The PowerBuilder Phenomenon – One Perspective
This is a historical perspective of the application development platform and IDE named PowerBuilder by Sybase Corporation. The summary was written by Rich Bianco and is accurate to the best of his knowledge. This summary contains facts and opinions about the history of PowerBuilder, the opinions are Rich’s and do not reflect those of any client he represents. Rich is an expert level PB developer having extensive experience with Version 3 through Version 11.2 against all major DBMS (Oracle, MS SQL Server, Sybase SQL Server, Informix).
The Birth and Death of PowerBuilder (1985-87)
The initial prototype of PowerBuilder was presented to management at a company called Cullinet in 1985, however they were facing big problems fending off Computer Associates from a hostile takeover, and were not able to capitalize on the outstanding product. They lost the battle against CA shortly after in 1986 via a hostile takeover. The prototype was deemed non-essential to the corporate raiders at CA and shelved along with firing of it’s developers. It would appear that PowerBuilder was dead before it had a chance. It is ironic that CA practically gave away the most valuable part of the company they engulfed.
Rebirth – Luck, or Karma? (1988)
In 1988, PowerSoft had been developing apps for the VAX platform and saw that PC products were about to explode, so they asked the vultures over at CA if they wanted to sell the original code. CA had looked at the code and determined it “had no future”, so they sold it to PowerSoft for a few dollars and good luck wish. PowerSoft then assembled the original team and started enhancing the program. Three years after initial concept the project was brought back to life, either by Luck, or Karma.
“PowerBuilder” was for real (1989)
About a year after getting the code from CA, the team had themselves a product, and christened it with the name “PowerBuilder”. They were developing VAX applications for customers and started to rewrite some internal applications using the new tool. It was a brilliant way to test, improve and refine the tool. However they lacked the funding to undertake the complex projects. HP was invited for a demo of the product, and apparently was so impressed that they pretty much wrote a blank check to PowerSoft. HP began developing their in-house PC apps using PowerBuilder, while PowerSoft was rewriting complex VAX applications for the PC and collecting real-world test results and refining the tool along the way. PowerBuilder had a feature that is not available in any other language to this day, not without purchasing add-ons or sacrificing control or offering database independence.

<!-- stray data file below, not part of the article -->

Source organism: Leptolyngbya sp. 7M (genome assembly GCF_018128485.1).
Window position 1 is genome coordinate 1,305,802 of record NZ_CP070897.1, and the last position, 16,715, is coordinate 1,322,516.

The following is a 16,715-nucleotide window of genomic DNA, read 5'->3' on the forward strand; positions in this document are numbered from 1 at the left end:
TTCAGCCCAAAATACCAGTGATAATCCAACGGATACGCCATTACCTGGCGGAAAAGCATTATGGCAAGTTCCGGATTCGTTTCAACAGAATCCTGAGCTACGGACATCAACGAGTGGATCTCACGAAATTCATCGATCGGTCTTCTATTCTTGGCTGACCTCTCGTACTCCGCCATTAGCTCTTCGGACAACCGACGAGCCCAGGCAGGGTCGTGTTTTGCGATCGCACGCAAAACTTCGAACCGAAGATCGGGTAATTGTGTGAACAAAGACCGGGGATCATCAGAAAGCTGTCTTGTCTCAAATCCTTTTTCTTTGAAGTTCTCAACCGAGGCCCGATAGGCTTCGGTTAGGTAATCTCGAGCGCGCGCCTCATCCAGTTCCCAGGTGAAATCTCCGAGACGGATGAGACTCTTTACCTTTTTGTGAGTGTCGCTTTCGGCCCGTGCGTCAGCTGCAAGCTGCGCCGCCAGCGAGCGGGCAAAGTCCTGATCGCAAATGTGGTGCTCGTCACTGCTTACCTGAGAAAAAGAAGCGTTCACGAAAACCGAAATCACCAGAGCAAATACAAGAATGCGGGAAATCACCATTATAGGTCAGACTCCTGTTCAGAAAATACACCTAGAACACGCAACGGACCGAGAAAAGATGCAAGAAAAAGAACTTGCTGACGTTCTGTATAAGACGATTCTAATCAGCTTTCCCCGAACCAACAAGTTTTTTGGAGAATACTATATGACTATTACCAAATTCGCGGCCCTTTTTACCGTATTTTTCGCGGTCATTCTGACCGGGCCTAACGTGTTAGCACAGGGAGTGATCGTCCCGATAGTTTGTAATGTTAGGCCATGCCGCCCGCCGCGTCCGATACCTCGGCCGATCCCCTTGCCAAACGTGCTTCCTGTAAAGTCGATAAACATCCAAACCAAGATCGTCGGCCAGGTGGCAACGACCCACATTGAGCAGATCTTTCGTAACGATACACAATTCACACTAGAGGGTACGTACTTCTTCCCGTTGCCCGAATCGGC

First global customers (1989-90)
The first few worldwide customers were enough validation that PowerBuilder filled a huge void in a huge untapped market. Most notable is the second customer. I don’t believe many people know PB was adopted by Microsoft so early on. I suppose MS would not prefer to advertise the fact that they weren’t developing with their own tools.
- Royal Australian Air Force– First global customer
- Microsoft Corporation– Second global customer. Management in Redmond, WA not only purchased licenses and developed in-house applications, but it has been said that employees using PowerBuilder raved about it to friends further fueling the PB fever that was under way.